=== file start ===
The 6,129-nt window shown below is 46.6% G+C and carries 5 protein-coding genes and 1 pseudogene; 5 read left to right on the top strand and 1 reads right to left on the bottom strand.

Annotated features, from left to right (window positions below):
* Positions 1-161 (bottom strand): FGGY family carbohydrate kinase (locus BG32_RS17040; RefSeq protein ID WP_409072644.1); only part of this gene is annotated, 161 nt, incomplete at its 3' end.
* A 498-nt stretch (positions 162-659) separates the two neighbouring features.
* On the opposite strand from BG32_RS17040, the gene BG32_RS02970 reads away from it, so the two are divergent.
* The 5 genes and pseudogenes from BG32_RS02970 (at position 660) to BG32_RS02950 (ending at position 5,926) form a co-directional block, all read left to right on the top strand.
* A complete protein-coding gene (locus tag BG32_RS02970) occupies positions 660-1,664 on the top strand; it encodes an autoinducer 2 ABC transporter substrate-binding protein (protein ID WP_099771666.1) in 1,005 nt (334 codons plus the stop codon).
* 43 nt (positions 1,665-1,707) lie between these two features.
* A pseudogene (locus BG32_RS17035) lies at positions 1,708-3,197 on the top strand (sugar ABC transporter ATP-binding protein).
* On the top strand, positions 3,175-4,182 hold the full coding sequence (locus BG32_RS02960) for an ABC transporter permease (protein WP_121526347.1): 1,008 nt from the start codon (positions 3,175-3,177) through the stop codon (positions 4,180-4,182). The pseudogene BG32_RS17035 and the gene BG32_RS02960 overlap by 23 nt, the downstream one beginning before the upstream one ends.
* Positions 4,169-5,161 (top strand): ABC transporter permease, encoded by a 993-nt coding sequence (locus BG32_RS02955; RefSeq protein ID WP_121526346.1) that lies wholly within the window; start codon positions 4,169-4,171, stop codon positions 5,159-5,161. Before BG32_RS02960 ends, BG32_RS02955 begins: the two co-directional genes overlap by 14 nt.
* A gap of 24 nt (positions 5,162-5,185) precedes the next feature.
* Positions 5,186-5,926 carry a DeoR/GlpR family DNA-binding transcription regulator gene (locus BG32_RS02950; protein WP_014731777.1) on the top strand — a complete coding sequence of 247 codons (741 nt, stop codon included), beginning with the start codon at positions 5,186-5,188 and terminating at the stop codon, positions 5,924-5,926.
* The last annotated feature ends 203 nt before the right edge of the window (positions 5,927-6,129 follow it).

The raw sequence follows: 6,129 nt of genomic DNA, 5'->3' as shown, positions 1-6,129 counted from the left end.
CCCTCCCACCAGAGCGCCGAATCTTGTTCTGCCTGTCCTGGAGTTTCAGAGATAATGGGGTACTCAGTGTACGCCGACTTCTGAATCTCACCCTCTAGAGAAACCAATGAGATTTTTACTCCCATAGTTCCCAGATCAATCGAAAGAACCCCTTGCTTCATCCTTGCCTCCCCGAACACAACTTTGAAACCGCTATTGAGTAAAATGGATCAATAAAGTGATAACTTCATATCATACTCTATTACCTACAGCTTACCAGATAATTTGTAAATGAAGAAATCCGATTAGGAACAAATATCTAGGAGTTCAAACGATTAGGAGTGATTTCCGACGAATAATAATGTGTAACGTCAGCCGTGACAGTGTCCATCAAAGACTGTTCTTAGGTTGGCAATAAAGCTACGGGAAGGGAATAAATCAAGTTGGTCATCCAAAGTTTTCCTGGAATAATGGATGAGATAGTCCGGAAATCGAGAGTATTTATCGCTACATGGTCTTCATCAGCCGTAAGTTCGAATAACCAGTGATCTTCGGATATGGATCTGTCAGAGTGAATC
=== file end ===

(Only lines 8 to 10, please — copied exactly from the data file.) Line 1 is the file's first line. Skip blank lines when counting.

* 43 nt (positions 1,665-1,707) lie between these two features.
* A pseudogene (locus BG32_RS17035) lies at positions 1,708-3,197 on the top strand (sugar ABC transporter ATP-binding protein).
* On the top strand, positions 3,175-4,182 hold the full coding sequence (locus BG32_RS02960) for an ABC transporter permease (protein WP_121526347.1): 1,008 nt from the start codon (positions 3,175-3,177) through the stop codon (positions 4,180-4,182). The pseudogene BG32_RS17035 and the gene BG32_RS02960 overlap by 23 nt, the downstream one beginning before the upstream one ends.